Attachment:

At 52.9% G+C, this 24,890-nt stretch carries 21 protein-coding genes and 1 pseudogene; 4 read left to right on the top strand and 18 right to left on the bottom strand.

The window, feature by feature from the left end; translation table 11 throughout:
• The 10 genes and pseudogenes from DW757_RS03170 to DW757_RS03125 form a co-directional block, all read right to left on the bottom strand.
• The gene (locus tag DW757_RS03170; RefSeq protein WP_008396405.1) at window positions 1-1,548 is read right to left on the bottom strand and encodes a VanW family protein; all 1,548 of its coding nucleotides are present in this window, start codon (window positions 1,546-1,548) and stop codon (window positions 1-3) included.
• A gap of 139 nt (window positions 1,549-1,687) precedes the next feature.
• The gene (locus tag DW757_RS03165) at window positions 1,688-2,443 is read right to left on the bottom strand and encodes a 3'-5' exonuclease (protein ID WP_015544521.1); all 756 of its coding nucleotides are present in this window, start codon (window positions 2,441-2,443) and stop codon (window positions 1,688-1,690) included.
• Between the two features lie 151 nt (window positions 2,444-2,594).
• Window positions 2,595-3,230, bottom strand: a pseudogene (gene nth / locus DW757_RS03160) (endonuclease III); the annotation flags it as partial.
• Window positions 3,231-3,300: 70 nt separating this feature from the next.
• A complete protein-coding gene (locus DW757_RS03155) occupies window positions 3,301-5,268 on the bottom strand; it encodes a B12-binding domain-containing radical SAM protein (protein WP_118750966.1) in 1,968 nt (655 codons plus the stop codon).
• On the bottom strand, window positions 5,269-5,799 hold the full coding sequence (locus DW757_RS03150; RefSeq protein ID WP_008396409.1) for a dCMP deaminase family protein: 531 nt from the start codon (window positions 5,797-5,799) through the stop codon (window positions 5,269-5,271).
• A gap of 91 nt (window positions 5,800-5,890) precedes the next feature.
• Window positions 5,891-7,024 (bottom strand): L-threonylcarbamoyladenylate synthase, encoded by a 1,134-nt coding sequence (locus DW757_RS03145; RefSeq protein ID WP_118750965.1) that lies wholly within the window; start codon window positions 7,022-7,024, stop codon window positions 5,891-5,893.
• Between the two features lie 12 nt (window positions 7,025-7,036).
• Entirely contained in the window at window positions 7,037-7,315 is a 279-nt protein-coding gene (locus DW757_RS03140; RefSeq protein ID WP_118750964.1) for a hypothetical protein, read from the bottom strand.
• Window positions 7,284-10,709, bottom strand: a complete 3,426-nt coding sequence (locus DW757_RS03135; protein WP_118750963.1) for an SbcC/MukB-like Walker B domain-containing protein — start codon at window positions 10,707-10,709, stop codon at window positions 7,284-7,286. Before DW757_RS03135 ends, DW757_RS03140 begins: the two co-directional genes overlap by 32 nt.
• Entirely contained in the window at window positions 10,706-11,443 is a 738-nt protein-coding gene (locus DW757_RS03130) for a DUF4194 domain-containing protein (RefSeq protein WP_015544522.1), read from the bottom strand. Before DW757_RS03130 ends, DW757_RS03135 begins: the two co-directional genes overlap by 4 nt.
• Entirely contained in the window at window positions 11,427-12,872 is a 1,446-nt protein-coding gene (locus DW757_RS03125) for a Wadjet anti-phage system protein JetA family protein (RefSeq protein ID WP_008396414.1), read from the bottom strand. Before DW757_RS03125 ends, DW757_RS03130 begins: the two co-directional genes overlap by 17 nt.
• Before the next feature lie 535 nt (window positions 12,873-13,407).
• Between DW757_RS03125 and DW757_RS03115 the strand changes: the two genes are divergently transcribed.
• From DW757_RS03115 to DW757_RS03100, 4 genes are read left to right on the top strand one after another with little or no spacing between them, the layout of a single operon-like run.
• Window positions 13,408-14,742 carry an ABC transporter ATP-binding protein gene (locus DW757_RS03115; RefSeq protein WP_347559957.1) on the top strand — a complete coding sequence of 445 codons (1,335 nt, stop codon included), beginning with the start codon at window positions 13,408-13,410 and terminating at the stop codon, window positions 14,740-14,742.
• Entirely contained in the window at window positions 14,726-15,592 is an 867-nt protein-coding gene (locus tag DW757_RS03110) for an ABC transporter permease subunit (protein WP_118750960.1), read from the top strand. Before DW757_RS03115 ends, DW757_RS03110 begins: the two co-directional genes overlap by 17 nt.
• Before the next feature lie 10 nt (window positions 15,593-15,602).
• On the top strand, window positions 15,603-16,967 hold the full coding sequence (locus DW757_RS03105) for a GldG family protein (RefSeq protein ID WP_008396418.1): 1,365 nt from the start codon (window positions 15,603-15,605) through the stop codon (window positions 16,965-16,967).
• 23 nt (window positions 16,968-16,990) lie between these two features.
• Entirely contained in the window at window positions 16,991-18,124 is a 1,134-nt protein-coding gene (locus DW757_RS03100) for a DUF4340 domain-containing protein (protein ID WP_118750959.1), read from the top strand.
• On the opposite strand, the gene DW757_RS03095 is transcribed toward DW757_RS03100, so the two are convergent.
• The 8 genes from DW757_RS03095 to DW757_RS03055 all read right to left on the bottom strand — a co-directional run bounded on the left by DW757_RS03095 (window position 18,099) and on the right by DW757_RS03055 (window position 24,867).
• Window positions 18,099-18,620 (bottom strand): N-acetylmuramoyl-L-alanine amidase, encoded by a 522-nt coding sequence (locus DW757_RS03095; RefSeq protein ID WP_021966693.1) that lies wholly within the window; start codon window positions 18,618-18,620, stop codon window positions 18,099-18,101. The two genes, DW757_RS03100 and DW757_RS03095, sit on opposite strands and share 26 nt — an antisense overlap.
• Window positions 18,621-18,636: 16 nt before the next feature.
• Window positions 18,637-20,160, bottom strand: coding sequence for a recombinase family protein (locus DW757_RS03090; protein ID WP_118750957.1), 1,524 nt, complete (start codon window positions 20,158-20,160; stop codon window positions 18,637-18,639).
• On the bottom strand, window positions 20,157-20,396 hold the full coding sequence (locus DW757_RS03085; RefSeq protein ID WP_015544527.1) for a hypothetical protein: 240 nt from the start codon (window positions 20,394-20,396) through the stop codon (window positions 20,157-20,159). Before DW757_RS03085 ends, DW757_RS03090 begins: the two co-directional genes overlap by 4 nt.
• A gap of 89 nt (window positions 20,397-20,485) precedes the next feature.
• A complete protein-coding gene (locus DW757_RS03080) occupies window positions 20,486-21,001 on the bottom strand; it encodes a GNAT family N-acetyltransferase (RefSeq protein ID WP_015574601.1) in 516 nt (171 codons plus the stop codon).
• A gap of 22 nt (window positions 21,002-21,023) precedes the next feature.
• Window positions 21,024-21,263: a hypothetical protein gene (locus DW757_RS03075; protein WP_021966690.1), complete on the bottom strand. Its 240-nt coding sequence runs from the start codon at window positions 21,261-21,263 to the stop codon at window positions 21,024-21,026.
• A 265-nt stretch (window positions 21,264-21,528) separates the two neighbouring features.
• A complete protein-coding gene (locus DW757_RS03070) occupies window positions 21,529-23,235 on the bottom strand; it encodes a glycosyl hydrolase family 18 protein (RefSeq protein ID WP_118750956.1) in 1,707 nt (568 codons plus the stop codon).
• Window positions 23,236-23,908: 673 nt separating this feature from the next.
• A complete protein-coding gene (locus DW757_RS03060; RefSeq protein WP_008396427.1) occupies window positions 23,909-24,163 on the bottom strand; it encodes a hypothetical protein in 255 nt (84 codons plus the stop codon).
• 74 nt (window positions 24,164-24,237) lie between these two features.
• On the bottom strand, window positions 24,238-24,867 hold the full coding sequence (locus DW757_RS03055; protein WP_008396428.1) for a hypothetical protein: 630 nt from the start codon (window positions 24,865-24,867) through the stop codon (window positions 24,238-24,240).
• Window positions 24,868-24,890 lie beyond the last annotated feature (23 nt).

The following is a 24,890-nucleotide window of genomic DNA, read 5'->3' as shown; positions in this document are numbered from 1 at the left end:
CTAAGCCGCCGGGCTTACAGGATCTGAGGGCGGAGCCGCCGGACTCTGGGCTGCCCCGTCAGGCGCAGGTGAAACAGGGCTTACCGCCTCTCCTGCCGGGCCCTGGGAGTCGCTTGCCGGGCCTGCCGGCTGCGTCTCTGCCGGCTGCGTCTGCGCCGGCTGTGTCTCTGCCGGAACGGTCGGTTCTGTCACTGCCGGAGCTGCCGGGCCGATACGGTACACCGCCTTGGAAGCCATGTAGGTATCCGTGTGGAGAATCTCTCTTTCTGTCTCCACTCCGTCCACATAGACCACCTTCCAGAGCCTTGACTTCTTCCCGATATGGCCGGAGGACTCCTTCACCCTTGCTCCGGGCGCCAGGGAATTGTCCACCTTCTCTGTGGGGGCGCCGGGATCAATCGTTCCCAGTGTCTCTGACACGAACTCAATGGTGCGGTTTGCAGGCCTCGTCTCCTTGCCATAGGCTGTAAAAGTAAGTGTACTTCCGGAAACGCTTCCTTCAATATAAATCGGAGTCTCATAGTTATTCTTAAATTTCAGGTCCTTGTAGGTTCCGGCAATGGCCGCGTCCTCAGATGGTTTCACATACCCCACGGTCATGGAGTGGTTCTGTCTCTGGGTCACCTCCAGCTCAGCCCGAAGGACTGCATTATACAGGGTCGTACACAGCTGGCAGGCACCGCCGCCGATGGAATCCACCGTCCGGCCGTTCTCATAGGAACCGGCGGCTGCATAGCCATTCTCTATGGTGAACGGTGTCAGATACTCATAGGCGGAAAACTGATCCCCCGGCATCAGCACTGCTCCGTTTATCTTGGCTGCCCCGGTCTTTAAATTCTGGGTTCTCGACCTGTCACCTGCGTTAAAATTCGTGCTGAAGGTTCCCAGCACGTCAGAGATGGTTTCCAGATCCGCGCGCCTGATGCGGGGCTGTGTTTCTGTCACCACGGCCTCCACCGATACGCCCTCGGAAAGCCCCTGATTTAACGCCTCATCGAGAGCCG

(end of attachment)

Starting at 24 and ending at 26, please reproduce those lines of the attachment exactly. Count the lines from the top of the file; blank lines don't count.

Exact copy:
• Before the next feature lie 10 nt (window positions 15,593-15,602).
• On the top strand, window positions 15,603-16,967 hold the full coding sequence (locus DW757_RS03105) for a GldG family protein (RefSeq protein ID WP_008396418.1): 1,365 nt from the start codon (window positions 15,603-15,605) through the stop codon (window positions 16,965-16,967).
• 23 nt (window positions 16,968-16,990) lie between these two features.